Colorado, like most states, has imposed regulatory guidelines that govern insurance company claims handling procedures. Many of those regulations and statutes provide potential penalties that may be imposed when the adjustment process implemented by an insurer fails to comply with the standards enumerated. Title 3 of the Code of Colorado Regulations § 702-5-1-14 is a good example of the methods aimed at deterring such conduct. Due to the recent wildfires in Colorado leading to delayed payments and improper claims handling by numerous insurers, these regulations and the recourse they offer insureds are worth emphasizing.
The purpose of these regulations is to describe the procedure and circumstances under which penalties will be imposed for failure to make timely decisions and/or payment on first-party claims,1 and it applies to insurers authorized to write property and casualty insurance in the state of Colorado.2
The regulations mandate that insurers make a decision on claims and pay benefits due under the policy within sixty (60) days after receipt of a valid and complete claim unless there is a reasonable dispute between the parties concerning the claim and provided the insured has complied with the terms and conditions of the insurance policy.3 Failure by the insurer to adhere to this requirement will lead to the following penalties:
If an insurer fails to make a decision and/or pay benefits due under the policy within sixty (60) days after a valid and complete claim has been received, and there is not a reasonable dispute between the parties, and the insured has complied with the terms and conditions of the policy of insurance, the Commissioner of Insurance may impose the following penalties to be paid by the insurer to the insured:
(1) If the claim is $100.00 or less, the penalty shall not be more than $20.00;
(2) If the claim is more than $100.00, the penalty shall be 8 percent annual interest on the amount of benefits due, computed from the latest of the time a valid and complete claim is received, the reasonable dispute was resolved, or the insured complied with the terms and conditions of the policy, until the time the benefits due are paid by the insurer.4
In addition to such penalties payable to the claimant, the Commissioner of Insurance, after notice and hearing, may assess a civil penalty against any insurer of $100.00 per day for each day benefit payments are delayed more than sixty (60) days after a valid and complete filing of the claim unless there is a reasonable dispute between the parties concerning such claim.5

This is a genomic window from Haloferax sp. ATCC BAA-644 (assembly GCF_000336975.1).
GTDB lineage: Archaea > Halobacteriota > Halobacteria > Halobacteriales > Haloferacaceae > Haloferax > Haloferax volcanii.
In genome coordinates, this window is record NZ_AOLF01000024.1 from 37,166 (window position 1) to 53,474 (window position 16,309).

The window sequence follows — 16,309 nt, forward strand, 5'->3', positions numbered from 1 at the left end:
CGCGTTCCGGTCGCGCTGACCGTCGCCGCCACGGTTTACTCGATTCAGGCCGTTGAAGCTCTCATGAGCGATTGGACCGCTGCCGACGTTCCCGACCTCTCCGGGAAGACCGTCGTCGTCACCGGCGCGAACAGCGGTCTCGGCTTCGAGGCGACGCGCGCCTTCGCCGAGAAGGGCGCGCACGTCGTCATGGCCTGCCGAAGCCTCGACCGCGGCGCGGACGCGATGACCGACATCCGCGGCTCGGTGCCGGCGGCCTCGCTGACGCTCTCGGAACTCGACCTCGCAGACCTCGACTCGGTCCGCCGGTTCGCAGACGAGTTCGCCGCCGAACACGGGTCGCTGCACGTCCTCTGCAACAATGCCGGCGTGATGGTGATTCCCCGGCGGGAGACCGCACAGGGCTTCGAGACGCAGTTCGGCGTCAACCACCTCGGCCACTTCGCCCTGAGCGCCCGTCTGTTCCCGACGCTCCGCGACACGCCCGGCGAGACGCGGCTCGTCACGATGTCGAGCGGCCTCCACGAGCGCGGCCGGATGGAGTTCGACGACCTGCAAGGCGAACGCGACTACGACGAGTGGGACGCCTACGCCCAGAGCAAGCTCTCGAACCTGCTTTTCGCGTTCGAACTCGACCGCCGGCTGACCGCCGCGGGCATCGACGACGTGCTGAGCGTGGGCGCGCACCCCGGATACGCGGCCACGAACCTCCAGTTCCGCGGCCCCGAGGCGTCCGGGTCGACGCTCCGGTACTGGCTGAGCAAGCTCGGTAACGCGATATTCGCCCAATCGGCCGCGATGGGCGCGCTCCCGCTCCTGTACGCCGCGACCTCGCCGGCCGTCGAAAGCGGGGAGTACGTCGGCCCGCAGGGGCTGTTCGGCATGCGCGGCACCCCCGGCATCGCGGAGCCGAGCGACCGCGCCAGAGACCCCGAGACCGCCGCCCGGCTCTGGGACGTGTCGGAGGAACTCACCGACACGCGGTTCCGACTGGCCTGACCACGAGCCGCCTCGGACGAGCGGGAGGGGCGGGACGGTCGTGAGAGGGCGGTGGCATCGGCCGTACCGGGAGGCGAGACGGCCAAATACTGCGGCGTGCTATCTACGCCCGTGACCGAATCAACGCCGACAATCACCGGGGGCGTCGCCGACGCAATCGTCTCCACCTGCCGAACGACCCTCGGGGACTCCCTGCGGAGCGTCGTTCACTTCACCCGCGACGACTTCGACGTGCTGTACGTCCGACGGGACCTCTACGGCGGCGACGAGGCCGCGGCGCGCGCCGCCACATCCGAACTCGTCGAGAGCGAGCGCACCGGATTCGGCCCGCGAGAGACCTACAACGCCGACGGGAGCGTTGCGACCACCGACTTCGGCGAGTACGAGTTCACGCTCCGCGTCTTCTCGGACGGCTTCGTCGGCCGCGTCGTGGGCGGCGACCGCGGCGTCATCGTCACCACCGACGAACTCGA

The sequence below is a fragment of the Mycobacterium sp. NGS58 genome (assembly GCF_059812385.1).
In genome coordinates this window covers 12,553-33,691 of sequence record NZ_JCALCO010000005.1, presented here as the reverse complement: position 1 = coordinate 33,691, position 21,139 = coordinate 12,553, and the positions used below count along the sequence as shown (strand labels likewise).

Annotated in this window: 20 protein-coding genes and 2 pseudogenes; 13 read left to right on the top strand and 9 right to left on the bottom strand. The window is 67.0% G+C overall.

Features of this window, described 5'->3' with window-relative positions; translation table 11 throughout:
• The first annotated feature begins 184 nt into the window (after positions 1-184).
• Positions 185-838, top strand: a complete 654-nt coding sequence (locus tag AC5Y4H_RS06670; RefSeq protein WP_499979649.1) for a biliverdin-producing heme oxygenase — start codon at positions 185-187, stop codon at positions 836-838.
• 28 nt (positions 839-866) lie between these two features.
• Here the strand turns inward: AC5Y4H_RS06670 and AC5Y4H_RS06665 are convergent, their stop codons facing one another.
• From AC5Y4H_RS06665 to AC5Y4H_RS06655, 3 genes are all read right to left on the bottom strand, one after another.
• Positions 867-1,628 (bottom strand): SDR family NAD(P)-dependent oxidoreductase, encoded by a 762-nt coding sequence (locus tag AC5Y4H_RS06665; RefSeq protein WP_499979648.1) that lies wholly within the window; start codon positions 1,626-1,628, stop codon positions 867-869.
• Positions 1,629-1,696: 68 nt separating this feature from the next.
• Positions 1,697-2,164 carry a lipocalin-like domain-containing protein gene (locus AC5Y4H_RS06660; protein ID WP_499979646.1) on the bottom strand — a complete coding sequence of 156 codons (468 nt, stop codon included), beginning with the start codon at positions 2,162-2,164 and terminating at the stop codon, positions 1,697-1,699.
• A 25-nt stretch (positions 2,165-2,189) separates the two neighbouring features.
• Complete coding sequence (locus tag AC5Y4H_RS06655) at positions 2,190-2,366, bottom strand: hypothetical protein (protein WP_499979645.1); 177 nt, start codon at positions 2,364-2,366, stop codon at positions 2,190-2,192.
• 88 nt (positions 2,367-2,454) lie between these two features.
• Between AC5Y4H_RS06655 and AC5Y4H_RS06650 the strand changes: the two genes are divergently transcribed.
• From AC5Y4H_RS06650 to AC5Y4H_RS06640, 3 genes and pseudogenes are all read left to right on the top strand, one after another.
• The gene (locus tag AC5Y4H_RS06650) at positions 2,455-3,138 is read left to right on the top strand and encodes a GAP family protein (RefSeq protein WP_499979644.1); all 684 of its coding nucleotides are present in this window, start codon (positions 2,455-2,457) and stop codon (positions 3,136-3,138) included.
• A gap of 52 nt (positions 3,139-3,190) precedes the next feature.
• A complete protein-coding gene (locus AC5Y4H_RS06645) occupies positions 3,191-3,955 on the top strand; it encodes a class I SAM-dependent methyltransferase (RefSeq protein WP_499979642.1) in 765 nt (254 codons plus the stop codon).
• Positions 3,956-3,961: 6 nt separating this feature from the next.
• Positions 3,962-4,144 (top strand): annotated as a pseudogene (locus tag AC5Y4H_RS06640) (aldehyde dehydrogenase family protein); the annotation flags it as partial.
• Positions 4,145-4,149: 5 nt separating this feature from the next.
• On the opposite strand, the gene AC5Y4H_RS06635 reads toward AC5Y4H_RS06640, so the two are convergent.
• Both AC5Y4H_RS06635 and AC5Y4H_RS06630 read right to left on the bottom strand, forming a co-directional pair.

While the potential penalties are fairly clear, determining what constitutes a “valid claim” or “reasonable dispute” is the first question most readers ask after reviewing Sec. 4(A). Luckily, the regulations attempt to resolve that ambiguity by providing clarification of those terms.
A valid and complete claim is deemed received by the insurer when:
(1) All information and documents necessary to prove the insured’s claim have been received by the insurer;
(2) A reasonable investigation of the information submitted has been completed by the insurer, in compliance with § 10-3-1104 , C.R.S.;
(3) The terms and conditions of the policy have been complied with by the insured;
(4) Coverage under the policy for the insured has been established for the claim submitted;
(5) There are no indicators on the claim requiring additional investigation before a decision can be made; and/or
(6) All repairs have been satisfactorily completed and the insured has given authorization to pay; and/or
(7) Negotiations or appraisals to determine the value of the claim have been completed; and/or
(8) Any litigation on the claim has been finally and fully adjudicated.6
A reasonable dispute may include, but is not limited to:
(1) Information necessary to make a decision on the claim has not been submitted or obtained;
(2) Conflicting information is submitted or obtained and additional investigation is necessary;
(3) The insured is not in compliance with the terms and conditions of the policy;
(4) Coverage under the policy for the loss claimed has not been determined;
(5) Indicators are present in the application or submission of the claim and additional investigation is necessary;
(6) Litigation is commenced on the claim; or
(7) Negotiations or appraisals are in process to determine the value of a claim.7
It is also important to note that although the regulations do not provide an exhaustive list of what may amount to a reasonable dispute, the burden is on the insurer to establish that a reasonable dispute existed to avoid being subject to penalties.8
While the purpose of these Colorado regulations may be to penalize and deter insurer delay/misconduct, the recent catastrophes suffered by Colorado policyholders have revealed the ineffectiveness of these state regulations. Some insurance companies acknowledge when payment has been unreasonably delayed and unilaterally issue interest payments in an attempt to remedy the hardships caused. For those that fail to recognize the improper delay and continue to operate around the regulations designed to remedy this conduct, our firm is ready to hold them accountable.
1 3 Colo. Code Regs. § 702-5-1-14 Sec. 2.
2 3 Colo. Code Regs. § 702-5-1-14 Sec. 3.
3 3 Colo. Code Regs. § 702-5-1-14 Sec. 4(A).
4 3 Colo. Code Regs. § 702-5-1-14 Sec. 4(A)(1)(b).
5 3 Colo. Code Regs. § 702-5-1-14 Sec. 4(A)(1)(c).
6 3 Colo. Code Regs. § 702-5-1-14 Sec. 4(A)(2)(a).
7 3 Colo. Code Regs. § 702-5-1-14 Sec. 4(A)(2)(b).
8 3 Colo. Code Regs. § 702-5-1-14 Sec. 6.